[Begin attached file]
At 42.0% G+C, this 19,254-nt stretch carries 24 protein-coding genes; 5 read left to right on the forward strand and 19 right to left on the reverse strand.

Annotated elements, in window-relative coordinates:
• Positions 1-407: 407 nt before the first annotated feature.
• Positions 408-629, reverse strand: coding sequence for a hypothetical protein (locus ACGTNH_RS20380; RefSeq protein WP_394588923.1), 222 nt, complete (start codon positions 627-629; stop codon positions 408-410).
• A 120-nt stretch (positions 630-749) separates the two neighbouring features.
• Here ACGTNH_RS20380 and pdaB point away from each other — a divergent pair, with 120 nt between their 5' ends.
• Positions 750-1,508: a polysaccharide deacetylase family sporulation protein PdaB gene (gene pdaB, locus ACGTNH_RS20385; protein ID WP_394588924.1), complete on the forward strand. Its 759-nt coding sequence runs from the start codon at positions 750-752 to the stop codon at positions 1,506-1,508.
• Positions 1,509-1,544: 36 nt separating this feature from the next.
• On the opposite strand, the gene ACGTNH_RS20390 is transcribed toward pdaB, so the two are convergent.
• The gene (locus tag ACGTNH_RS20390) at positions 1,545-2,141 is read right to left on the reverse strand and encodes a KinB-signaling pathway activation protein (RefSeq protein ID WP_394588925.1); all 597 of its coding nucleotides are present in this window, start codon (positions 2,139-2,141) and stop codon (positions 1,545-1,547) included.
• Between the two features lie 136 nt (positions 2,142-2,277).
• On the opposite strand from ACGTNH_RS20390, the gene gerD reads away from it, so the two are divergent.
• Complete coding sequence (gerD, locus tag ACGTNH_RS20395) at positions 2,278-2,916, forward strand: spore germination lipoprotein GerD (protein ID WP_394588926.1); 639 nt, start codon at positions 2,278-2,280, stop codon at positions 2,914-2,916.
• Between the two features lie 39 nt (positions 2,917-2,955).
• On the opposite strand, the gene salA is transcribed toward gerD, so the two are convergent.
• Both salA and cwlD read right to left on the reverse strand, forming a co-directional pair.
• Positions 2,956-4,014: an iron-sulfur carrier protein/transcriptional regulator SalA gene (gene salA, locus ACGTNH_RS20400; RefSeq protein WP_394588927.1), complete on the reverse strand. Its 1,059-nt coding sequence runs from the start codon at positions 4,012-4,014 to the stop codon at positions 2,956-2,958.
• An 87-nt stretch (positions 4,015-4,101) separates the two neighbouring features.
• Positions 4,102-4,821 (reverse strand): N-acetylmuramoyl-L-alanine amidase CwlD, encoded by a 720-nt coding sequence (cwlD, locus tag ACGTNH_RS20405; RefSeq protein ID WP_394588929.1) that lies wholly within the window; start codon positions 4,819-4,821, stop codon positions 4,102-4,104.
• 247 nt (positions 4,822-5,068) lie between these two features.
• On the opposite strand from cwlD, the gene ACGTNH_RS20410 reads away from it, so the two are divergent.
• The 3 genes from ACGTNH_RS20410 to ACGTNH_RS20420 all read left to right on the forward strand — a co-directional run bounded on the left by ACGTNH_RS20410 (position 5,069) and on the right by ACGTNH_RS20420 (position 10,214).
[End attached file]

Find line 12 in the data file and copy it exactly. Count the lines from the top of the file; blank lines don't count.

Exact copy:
• On the opposite strand from ACGTNH_RS20390, the gene gerD reads away from it, so the two are divergent.